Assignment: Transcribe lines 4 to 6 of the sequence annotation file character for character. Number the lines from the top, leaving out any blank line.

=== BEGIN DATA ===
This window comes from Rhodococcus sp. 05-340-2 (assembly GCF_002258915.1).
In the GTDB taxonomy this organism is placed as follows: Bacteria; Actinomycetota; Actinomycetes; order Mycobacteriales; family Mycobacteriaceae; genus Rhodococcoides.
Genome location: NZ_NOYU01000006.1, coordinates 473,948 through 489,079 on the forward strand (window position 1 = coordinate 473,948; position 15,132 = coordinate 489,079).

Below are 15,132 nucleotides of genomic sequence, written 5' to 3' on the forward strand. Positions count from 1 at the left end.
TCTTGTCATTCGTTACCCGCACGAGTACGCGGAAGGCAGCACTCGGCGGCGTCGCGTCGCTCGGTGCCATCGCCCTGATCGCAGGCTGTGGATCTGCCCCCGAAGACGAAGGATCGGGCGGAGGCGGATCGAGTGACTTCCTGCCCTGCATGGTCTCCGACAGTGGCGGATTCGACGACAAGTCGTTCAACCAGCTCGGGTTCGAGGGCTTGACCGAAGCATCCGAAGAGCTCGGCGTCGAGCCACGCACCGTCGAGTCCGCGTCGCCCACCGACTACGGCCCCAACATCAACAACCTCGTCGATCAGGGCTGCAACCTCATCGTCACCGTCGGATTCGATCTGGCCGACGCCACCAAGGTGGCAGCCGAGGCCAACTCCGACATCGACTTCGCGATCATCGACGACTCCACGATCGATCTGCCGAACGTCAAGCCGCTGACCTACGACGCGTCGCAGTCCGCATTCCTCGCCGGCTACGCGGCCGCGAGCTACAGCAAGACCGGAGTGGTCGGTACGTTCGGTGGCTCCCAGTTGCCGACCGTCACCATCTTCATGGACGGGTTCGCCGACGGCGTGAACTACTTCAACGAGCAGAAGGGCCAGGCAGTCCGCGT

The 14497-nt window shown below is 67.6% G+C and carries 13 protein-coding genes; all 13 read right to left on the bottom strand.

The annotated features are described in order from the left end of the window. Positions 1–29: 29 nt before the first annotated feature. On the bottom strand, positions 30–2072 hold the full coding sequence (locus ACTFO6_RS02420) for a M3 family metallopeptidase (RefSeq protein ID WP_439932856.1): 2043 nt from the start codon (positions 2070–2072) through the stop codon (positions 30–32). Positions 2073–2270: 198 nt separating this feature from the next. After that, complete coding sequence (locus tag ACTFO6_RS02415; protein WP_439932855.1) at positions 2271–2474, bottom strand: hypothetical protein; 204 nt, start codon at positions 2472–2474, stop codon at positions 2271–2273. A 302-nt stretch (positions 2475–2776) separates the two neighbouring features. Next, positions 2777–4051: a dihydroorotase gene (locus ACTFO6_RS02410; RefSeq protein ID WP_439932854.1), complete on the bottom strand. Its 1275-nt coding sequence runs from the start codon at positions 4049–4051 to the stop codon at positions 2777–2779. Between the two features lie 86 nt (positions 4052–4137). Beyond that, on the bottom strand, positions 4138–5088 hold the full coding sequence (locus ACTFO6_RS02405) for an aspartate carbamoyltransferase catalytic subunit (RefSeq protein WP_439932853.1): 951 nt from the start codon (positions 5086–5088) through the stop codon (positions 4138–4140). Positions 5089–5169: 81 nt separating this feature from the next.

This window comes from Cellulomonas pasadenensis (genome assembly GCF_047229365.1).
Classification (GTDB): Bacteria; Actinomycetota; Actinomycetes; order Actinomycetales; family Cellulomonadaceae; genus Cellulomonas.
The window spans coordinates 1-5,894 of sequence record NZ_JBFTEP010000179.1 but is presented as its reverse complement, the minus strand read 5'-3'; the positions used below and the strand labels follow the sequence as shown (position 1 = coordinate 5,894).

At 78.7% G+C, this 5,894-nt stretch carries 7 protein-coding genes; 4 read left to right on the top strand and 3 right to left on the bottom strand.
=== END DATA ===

Below are 15,132 nucleotides of genomic sequence, written 5' to 3' on the forward strand. Positions count from 1 at the left end.
TCTTGTCATTCGTTACCCGCACGAGTACGCGGAAGGCAGCACTCGGCGGCGTCGCGTCGCTCGGTGCCATCGCCCTGATCGCAGGCTGTGGATCTGCCCCCGAAGACGAAGGATCGGGCGGAGGCGGATCGAGTGACTTCCTGCCCTGCATGGTCTCCGACAGTGGCGGATTCGACGACAAGTCGTTCAACCAGCTCGGGTTCGAGGGCTTGACCGAAGCATCCGAAGAGCTCGGCGTCGAGCCACGCACCGTCGAGTCCGCGTCGCCCACCGACTACGGCCCCAACATCAACAACCTCGTCGATCAGGGCTGCAACCTCATCGTCACCGTCGGATTCGATCTGGCCGACGCCACCAAGGTGGCAGCCGAGGCCAACTCCGACATCGACTTCGCGATCATCGACGACTCCACGATCGATCTGCCGAACGTCAAGCCGCTGACCTACGACGCGTCGCAGTCCGCATTCCTCGCCGGCTACGCGGCCGCGAGCTACAGCAAGACCGGAGTGGTCGGTACGTTCGGTGGCTCCCAGTTGCCGACCGTCACCATCTTCATGGACGGGTTCGCCGACGGCGTGAACTACTTCAACGAGCAGAAGGGCCAGGCAGTCCGCGT

The 14497-nt window shown below is 67.6% G+C and carries 13 protein-coding genes; all 13 read right to left on the bottom strand.